a computer having a processor; and software code executing in the processor, the code being configured to:
quantify an aggregate net asset value (NAV) of the traditional assets of the fund as of a current date;

re-price at least one guarantee contract in view of changes in the ANAV relative to the ANAV on a prior date;

price the fund at the close of the current date by adding each re-priced guarantee contract to the ANAV; and publish the price for use on the current date.
16. The valuation engine as in claim 15, wherein the code is further configured to calculate a change in the ANAV of the assets of the fund for the current date over a prior date, and wherein the guarantee contract is re-priced relative to said calculated change in the ANAV.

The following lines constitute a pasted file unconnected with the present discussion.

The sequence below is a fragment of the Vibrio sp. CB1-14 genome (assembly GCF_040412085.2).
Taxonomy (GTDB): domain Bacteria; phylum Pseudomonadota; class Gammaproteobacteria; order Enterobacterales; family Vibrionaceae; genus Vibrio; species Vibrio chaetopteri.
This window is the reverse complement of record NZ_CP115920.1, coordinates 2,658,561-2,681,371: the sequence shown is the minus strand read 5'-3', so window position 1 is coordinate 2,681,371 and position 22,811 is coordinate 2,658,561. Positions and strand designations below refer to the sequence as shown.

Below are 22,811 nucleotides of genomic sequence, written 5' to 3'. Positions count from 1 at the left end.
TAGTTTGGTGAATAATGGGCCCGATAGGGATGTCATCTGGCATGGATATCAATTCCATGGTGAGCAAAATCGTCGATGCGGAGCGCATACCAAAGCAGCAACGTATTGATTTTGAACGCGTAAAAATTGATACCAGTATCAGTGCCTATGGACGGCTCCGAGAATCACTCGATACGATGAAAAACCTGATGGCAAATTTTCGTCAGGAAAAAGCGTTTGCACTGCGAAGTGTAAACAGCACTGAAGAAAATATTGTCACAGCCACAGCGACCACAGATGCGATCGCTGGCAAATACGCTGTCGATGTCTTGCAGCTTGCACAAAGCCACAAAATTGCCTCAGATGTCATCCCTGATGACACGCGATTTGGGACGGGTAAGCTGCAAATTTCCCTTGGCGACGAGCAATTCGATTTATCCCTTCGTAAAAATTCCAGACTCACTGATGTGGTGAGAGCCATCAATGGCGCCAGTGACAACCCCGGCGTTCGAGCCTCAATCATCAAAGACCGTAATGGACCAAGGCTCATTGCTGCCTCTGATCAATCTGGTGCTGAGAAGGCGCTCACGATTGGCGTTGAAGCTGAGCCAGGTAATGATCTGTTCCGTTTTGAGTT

17. The valuation engine as in claim 16, wherein the re-pricing is in response to the any calculated change in the ANAV of the traditional assets of the fund.
18. A method for guaranteeing a minimum return on a maturity date for an investment in an open-ended mutual fund, the fund having an investment strategy that tracks an objective benchmark, comprising on a programmed computer the steps of:

responding to a data feed which includes a state of the market on a daily basis by adjusting the magnitude of a hedge provided by a swap agreement and an option agreement, respectively, relative to a state of the market on a prior day;

re-pricing the swap agreement and the option agreement based on the adjustments to the magnitude of the hedges;